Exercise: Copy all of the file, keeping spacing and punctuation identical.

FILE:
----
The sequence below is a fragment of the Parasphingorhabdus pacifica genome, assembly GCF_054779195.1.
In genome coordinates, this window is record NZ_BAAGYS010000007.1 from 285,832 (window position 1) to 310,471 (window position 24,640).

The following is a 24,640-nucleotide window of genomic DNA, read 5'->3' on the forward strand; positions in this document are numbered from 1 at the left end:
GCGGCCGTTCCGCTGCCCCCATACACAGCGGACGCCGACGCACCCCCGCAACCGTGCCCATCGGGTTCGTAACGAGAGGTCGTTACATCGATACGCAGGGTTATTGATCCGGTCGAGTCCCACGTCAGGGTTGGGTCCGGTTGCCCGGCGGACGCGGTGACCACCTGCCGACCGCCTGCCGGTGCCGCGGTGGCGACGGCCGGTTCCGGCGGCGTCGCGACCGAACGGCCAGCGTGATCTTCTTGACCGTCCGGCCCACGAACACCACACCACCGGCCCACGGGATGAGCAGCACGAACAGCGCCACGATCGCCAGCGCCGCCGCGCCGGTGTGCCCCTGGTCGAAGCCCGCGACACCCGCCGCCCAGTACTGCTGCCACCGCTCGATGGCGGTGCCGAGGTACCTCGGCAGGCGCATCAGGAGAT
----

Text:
The sequence below is a fragment of the Parasphingorhabdus pacifica genome, assembly GCF_054779195.1.
In genome coordinates, this window is record NZ_BAAGYS010000007.1 from 285,832 (window position 1) to 310,471 (window position 24,640).

The following is a 24,640-nucleotide window of genomic DNA, read 5'->3' on the forward strand; positions in this document are numbered from 1 at the left end:
GCGGCCGTTCCGCTGCCCCCATACACAGCGGACGCCGACGCACCCCCGCAACCGTGCCCATCGGGTTCGTAACGAGAGGTCGTTACATCGATACGCAGGGTTATTGATCCGGTCGAGTCCCACGTCAGGGTTGGGTCCGGTTGCCCGGCGGACGCGGTGACCACCTGCCGACCGCCTGCCGGTGCCGCGGTGGCGACGGCCGGTTCCGGCGGCGTCGCGACCGAACGGCCAGCGTGATCTTCTTGACCGTCCGGCCCACGAACACCACACCACCGGCCCACGGGATGAGCAGCACGAACAGCGCCACGATCGCCAGCGCCGCCGCGCCGGTGTGCCCCTGGTCGAAGCCCGCGACACCCGCCGCCCAGTACTGCTGCCACCGCTCGATGGCGGTGCCGAGGTACCTCGGCAGGCGCATCAGGAGAT